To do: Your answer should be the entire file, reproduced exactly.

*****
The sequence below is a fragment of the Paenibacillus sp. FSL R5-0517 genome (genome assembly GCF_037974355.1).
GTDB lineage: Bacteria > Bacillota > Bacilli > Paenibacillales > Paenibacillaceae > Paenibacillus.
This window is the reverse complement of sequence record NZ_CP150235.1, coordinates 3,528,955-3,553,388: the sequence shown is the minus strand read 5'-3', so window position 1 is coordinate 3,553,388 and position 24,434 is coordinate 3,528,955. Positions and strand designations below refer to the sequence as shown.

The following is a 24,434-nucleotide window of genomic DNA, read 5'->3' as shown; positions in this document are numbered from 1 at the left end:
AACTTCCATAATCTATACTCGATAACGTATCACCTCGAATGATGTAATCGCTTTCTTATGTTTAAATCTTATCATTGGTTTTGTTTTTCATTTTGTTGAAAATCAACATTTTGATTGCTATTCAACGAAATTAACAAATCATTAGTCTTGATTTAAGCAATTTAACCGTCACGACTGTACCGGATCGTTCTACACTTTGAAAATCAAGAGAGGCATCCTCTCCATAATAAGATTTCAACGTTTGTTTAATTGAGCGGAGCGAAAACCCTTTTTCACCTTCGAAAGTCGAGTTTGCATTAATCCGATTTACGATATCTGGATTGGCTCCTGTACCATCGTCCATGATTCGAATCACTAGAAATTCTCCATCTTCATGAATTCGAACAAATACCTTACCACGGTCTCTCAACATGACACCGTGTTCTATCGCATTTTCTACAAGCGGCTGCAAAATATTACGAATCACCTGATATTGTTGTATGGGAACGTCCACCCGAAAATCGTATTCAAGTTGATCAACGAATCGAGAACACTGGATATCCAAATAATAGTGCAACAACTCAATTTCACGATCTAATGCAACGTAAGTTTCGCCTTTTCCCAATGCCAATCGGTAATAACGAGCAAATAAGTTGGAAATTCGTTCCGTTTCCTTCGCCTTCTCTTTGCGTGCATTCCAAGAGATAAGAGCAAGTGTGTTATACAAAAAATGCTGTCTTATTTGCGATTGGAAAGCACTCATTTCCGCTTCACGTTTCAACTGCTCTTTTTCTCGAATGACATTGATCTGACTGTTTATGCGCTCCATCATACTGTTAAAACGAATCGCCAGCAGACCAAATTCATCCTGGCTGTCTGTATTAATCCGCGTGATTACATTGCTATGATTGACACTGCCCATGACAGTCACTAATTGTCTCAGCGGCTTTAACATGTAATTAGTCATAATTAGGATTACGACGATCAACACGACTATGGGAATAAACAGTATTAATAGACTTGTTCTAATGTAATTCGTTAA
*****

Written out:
The sequence below is a fragment of the Paenibacillus sp. FSL R5-0517 genome (genome assembly GCF_037974355.1).
GTDB lineage: Bacteria > Bacillota > Bacilli > Paenibacillales > Paenibacillaceae > Paenibacillus.
This window is the reverse complement of sequence record NZ_CP150235.1, coordinates 3,528,955-3,553,388: the sequence shown is the minus strand read 5'-3', so window position 1 is coordinate 3,553,388 and position 24,434 is coordinate 3,528,955. Positions and strand designations below refer to the sequence as shown.

The following is a 24,434-nucleotide window of genomic DNA, read 5'->3' as shown; positions in this document are numbered from 1 at the left end:
AACTTCCATAATCTATACTCGATAACGTATCACCTCGAATGATGTAATCGCTTTCTTATGTTTAAATCTTATCATTGGTTTTGTTTTTCATTTTGTTGAAAATCAACATTTTGATTGCTATTCAACGAAATTAACAAATCATTAGTCTTGATTTAAGCAATTTAACCGTCACGACTGTACCGGATCGTTCTACACTTTGAAAATCAAGAGAGGCATCCTCTCCATAATAAGATTTCAACGTTTGTTTAATTGAGCGGAGCGAAAACCCTTTTTCACCTTCGAAAGTCGAGTTTGCATTAATCCGATTTACGATATCTGGATTGGCTCCTGTACCATCGTCCATGATTCGAATCACTAGAAATTCTCCATCTTCATGAATTCGAACAAATACCTTACCACGGTCTCTCAACATGACACCGTGTTCTATCGCATTTTCTACAAGCGGCTGCAAAATATTACGAATCACCTGATATTGTTGTATGGGAACGTCCACCCGAAAATCGTATTCAAGTTGATCAACGAATCGAGAACACTGGATATCCAAATAATAGTGCAACAACTCAATTTCACGATCTAATGCAACGTAAGTTTCGCCTTTTCCCAATGCCAATCGGTAATAACGAGCAAATAAGTTGGAAATTCGTTCCGTTTCCTTCGCCTTCTCTTTGCGTGCATTCCAAGAGATAAGAGCAAGTGTGTTATACAAAAAATGCTGTCTTATTTGCGATTGGAAAGCACTCATTTCCGCTTCACGTTTCAACTGCTCTTTTTCTCGAATGACATTGATCTGACTGTTTATGCGCTCCATCATACTGTTAAAACGAATCGCCAGCAGACCAAATTCATCCTGGCTGTCTGTATTAATCCGCGTGATTACATTGCTATGATTGACACTGCCCATGACAGTCACTAATTGTCTCAGCGGCTTTAACATGTAATTAGTCATAATTAGGATTACGACGATCAACACGACTATGGGAATAAACAGTATTAATAGACTTGTTCTAATGTAATTCGTTAA